ACL Under Review: What to Expect if the Changes go Through

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The Australian Consumer Law (ACL) was introduced in 2011, creating a unified code of consumer rights and obligations across Australia. In June 2015, Consumer Affairs Australia and New Zealand undertook a review of the ACL, issuing an interim report in October 2016 which identified options to improve the effectiveness of the regime.

A final report was released in March 2017. Here’s a summary of some of the key recommendations in the final report:

What are the proposed changes?

  • Substantially increased penalties for breaches of the ACL – meaning that large companies will be less likely to escape small sanctions that have little impact;
  • Move to make the sale of unsafe goods expressly prohibited (bringing the ACL in line with current UK, EU and Canadian consumer laws);
  • Increased transparency regarding extended warranties by requiring agreements for extended warranties be in writing, requiring additional information about what the ACL can offer instead, and requiring a cooling-off period of 10 working days (or an unlimited time if the supplier has not met their disclosure obligations) which must be disclosed in writing and orally;
  • Obligatory text requirements for warranties against defects (particularly for services and services bundled with goods);
  • Clarification regarding the scope of the exemption from the consumer guarantees for the transport or storage of goods where those goods are damaged or lost in transit;
  • Clarity around consumers’ entitlement to remedies where goods fail to meet consumer guarantees;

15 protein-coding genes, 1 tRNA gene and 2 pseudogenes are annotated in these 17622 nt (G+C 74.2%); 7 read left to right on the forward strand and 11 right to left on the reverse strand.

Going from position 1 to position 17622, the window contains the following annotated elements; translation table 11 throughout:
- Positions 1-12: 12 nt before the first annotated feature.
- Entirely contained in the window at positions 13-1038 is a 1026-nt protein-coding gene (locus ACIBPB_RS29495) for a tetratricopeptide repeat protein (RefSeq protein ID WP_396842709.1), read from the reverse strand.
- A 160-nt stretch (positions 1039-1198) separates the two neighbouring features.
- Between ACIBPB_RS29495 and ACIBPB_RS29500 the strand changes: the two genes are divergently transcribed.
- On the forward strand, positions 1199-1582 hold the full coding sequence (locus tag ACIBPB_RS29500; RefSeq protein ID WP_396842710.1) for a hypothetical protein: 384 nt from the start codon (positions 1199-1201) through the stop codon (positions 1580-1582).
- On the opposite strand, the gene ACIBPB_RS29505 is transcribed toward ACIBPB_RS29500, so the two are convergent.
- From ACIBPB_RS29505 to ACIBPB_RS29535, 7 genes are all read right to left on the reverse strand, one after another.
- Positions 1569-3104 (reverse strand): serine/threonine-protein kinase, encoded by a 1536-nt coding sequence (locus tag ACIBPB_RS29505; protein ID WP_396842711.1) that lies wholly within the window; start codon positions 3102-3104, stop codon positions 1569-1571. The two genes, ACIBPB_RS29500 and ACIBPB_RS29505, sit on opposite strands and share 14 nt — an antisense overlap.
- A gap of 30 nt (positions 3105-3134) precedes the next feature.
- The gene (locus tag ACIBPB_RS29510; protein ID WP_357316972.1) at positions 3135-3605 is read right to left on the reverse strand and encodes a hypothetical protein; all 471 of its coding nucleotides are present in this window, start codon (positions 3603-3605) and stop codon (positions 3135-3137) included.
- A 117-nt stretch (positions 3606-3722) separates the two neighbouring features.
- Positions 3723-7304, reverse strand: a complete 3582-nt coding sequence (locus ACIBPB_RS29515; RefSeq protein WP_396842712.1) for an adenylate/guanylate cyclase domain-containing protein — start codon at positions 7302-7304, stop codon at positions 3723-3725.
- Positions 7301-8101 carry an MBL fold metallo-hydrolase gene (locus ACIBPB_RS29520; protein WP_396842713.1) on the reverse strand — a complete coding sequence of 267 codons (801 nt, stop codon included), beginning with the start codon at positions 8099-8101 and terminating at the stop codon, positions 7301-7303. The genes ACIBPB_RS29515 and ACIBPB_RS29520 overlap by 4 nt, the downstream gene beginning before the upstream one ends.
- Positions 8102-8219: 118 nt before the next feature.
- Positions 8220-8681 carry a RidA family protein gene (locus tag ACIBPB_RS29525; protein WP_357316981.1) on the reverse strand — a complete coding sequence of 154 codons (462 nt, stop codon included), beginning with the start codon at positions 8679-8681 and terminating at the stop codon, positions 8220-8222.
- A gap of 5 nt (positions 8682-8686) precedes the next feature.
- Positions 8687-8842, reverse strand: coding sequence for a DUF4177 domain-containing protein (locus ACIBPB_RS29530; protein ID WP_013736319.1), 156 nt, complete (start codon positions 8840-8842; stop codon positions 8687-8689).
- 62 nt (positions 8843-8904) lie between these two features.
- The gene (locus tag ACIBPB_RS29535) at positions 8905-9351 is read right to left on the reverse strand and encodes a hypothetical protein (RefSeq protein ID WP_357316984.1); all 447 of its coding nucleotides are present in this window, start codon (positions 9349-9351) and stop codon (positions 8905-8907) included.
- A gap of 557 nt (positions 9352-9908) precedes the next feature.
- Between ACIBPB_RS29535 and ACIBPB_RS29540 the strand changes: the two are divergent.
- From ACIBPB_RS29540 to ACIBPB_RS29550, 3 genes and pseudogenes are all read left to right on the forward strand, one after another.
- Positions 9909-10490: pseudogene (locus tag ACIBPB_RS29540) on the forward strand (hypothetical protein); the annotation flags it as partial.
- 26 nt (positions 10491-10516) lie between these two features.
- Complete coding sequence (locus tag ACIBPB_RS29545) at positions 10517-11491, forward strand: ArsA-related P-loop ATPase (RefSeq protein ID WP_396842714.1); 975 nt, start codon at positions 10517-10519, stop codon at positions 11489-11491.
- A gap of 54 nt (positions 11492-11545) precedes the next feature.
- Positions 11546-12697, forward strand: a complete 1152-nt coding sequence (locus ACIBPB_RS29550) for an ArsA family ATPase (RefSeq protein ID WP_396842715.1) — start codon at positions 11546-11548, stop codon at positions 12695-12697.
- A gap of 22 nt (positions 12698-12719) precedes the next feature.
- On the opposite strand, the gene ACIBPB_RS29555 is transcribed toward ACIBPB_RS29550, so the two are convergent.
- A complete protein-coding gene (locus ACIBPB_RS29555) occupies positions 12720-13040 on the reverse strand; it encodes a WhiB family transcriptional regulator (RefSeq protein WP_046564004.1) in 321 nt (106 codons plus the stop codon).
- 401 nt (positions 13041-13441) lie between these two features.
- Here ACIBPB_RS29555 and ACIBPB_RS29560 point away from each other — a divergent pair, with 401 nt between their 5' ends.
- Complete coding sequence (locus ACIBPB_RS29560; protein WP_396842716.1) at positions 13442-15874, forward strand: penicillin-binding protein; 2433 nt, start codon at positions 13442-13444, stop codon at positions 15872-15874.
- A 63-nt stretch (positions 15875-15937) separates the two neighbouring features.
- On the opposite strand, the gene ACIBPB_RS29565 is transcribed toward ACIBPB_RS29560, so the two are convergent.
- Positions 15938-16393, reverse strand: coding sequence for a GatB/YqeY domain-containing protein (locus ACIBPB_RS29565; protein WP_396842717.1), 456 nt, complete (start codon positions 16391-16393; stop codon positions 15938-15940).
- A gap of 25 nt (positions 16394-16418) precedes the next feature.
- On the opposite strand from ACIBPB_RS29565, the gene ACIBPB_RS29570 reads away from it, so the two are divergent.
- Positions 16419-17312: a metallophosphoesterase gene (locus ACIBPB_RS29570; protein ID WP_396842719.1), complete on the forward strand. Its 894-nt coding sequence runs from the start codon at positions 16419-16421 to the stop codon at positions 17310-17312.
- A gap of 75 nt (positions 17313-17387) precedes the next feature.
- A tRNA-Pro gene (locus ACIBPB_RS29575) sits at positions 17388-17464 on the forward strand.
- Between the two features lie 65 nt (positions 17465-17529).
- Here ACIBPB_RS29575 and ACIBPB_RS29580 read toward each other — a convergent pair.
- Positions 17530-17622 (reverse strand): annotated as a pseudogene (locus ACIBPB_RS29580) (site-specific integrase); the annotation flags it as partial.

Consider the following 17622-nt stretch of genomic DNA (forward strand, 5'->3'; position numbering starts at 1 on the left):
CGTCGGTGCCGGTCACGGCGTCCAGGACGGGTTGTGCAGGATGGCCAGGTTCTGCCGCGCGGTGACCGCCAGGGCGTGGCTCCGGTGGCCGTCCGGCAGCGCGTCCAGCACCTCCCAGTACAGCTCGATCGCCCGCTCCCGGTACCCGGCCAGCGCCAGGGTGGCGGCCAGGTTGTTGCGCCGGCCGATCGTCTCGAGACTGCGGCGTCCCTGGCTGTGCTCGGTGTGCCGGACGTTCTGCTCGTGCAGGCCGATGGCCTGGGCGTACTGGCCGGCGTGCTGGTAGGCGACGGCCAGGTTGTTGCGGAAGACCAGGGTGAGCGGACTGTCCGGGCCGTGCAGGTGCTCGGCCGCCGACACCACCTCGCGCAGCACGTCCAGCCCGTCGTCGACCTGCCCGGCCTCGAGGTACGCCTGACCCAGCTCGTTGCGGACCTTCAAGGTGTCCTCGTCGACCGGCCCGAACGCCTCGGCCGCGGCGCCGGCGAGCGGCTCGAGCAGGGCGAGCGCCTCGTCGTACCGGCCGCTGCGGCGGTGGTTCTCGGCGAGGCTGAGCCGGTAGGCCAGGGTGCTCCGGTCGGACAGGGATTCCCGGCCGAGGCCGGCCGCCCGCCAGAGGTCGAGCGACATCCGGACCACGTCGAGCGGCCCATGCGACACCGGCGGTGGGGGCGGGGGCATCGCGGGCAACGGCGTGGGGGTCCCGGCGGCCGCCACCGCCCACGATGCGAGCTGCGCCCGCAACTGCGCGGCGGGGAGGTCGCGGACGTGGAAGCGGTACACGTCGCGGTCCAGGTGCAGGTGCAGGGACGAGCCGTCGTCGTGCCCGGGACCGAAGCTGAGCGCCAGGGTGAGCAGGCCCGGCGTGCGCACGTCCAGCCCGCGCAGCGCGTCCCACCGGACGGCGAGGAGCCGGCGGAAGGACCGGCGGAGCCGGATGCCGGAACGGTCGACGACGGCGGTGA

• Consumers to have the option of choosing a refund, replacement or repair where goods don’t not comply with consumer guarantees within a short period of time (30 days after purchase or delivery). This is intended to exclude perishable foods and goods that can be ‘used up’ such as cosmetics;
  • The concept of a “major failure” (entitling the consumer to a refund or replacement) to be proved through a series of minor failures rather than solely one major failure;
  • Online buyers to have increased price transparency, due a proposed requirement that additional fees or charges associated with pre-selected options be included in the headline price;
  • The threshold definition of a consumer to be increased from $40,000 to $100,000;
  • Extend the operation of the ACL to publicly listed companies, and apply unfair contract terms protections to contracts regulated by the Insurance Contracts Act 1984; and
  • Ease evidentiary requirements for private litigants by enabling them to rely on admitted facts from earlier proceedings.

 

Additionally, the final report contains valuable insight into priority areas which Consumer Affairs considers ought best to be developed when the law has matured, public understanding has developed, and further work is required to assess how they would operate in Australia to promote greater certainty and clarity.

 

Consumer Affairs Ministers are due to respond to the final report this August.

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